Effective Designs For Email Marketing

Like choosing your own style…contemporary…country…modern…or mixed, pick a design for your email marketing that describes you…immediately and continuously…to your reader.

Your emails are your business image. They need a consistent and professional business image that matches what you’re marketing. Your brand identity tells your readers what they’re getting is from a trustworthy and familiar source.

To have the positive affect you’re looking for, your emails should be easily scannable. Most people don’t read all of the text, but even for those who do, they will first scan the document for important points before deciding to read more. If the message doesn’t scan quickly, they won’t pay attention for a long enough period to understand your message…let alone take action.

Pick a format that matches your message…is it a newsletter or an invitation? Then, put your content in a visually pleasing arrangement. To design your email for easy scannability and identity, you’ll want to work in HTML. You can hire an HTML programmer if you’re not familiar with HTML and have them build a template for you. There are any number of good-quality template design services available.

You can also start with an email template from your ESP (internet service provider), with a newsletter or promotion format, then customize it with your own layout and design elements before inserting your content. Some ESP’s have customizable templates for a variety of formats.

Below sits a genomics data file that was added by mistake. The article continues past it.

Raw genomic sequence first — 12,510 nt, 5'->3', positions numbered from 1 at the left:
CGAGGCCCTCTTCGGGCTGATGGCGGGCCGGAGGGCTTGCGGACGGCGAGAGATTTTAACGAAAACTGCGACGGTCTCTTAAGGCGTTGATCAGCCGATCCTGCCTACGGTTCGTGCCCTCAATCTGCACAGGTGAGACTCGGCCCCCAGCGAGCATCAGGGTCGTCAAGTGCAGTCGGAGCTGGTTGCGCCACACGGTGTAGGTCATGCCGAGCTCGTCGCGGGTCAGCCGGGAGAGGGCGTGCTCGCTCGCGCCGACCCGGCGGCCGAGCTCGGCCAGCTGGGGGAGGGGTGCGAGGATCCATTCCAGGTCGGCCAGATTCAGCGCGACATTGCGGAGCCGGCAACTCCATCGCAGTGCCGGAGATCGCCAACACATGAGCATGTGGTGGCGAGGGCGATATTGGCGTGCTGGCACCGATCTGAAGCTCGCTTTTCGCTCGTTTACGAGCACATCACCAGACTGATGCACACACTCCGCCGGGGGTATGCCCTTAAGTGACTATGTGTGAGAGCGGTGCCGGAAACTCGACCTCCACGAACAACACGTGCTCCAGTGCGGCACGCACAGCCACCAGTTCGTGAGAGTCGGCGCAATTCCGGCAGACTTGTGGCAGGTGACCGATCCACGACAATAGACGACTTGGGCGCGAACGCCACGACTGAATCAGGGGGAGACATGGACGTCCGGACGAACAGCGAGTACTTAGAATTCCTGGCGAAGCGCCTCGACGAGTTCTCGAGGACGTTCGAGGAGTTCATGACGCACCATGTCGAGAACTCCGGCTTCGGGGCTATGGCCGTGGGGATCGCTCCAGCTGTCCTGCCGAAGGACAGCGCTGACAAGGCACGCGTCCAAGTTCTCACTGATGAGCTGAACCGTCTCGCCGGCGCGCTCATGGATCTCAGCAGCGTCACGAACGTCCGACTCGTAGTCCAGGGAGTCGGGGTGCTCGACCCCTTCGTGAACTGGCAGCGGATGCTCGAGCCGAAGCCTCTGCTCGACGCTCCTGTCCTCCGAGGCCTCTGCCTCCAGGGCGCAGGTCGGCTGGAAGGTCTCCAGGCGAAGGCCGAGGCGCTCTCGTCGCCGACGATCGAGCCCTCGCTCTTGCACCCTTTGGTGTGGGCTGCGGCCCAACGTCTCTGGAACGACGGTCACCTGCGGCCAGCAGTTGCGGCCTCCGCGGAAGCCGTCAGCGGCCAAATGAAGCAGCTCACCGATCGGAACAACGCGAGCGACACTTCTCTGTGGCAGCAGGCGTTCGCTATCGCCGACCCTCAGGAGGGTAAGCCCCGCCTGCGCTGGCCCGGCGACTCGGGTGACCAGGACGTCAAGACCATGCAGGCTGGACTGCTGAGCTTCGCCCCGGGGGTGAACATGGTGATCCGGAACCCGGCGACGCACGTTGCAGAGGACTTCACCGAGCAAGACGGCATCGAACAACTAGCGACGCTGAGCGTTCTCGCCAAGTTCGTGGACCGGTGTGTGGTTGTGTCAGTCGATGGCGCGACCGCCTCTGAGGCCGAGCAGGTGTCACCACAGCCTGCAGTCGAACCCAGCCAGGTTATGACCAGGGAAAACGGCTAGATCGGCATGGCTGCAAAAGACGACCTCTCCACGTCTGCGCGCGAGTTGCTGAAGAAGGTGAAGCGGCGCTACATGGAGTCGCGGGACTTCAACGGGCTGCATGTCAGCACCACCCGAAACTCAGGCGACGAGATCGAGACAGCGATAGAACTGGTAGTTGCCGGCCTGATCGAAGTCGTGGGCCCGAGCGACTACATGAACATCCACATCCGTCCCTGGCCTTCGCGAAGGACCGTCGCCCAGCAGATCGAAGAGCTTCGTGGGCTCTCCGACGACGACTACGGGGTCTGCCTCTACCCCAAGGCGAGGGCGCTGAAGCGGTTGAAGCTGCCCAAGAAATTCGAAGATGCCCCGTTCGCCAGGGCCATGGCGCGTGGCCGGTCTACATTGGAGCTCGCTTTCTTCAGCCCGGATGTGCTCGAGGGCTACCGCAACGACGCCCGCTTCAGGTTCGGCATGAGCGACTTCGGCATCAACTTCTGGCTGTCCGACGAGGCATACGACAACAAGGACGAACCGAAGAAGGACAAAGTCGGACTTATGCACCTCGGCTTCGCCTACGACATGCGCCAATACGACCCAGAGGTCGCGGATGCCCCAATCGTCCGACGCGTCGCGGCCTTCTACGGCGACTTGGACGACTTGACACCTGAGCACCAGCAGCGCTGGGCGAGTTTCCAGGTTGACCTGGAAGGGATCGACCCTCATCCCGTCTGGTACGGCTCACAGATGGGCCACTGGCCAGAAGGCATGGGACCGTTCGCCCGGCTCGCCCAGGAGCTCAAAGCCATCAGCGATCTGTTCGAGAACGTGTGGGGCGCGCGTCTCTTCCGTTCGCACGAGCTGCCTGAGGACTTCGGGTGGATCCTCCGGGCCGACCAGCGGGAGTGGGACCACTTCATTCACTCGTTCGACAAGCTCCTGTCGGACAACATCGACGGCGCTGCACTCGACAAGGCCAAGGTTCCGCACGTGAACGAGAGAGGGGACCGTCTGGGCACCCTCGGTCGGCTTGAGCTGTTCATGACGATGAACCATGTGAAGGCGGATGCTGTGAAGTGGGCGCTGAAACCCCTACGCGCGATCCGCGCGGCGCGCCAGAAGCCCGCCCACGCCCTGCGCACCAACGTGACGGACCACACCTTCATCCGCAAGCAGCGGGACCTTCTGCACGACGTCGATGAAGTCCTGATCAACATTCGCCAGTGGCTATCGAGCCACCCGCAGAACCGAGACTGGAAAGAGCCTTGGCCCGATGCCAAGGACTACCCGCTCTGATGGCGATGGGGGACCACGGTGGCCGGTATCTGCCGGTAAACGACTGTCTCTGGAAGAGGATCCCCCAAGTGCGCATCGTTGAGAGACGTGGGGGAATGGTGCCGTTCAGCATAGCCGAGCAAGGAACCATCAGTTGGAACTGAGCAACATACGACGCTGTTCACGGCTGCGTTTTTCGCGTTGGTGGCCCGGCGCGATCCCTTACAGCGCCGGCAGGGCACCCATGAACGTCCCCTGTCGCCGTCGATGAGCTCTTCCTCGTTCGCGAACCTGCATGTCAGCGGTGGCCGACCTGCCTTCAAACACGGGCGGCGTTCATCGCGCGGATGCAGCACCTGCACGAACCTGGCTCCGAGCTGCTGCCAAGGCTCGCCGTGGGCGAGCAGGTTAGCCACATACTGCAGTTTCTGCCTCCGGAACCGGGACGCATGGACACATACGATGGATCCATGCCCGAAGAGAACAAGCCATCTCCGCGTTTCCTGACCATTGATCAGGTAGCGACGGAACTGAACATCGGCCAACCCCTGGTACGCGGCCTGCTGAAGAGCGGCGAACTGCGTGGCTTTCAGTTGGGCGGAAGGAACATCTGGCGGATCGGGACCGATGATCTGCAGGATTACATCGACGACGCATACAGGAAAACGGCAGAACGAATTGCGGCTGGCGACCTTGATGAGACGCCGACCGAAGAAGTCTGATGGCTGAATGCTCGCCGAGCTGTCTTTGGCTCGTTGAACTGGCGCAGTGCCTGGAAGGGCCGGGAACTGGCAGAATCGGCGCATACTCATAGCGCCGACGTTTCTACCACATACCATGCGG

If you’re designing a newsletter, the standard layout has one, two, or three columns. Because we’re used to reading news items in a manner similar to the newspaper, it is customary…and expected by your readers…that your format will match.

Promotions generally have one or more offers and are generally arranged in one column, or sometimes two. Announcements and greetings are arranged in a single column.

Matching your content to the proper format is how you convey to your audience the main idea of your message. This helps the reader decide quickly how to interact.

For an email newsletter format, your content will most likely meet one or more of the following criteria:

  • multiple calls to action
  • is informational rather than promotional
  • is sent on a regular basis to provide informational updates
  • needs a consistent look in order to tie multiple themes together
  • contains multiple headlines and messages targeted to multiple audiences

If you are sending a promotional email, your main focus…important for design elements…is to ask the reader to take a certain course of action.

You can choose from a wide variety of promotional e-mail templates, but whichever you choose, ensure the links, text, headlines and images all focus on the main call to action. The content, as well, must all be related to the main topic and written to help the reader make the decision to act.

Promotional emails generally contain the following:

  • one main theme asking for action…either to purchase or make a commitment of some kind
  • design elements centered around the actions your message is promoting
  • a sales promotion delivered regularly or driven by an event such as a holiday sale, inventory reduction, overstock or some other event to which the promotion is tied

Whether you’re working on a newsletter, promotion, invitation, or other communication, keep the design and content scannable, usable, and memorable. Let it represent you and your business in a friendly, professional manner that fits the email format and works well for your customers and you.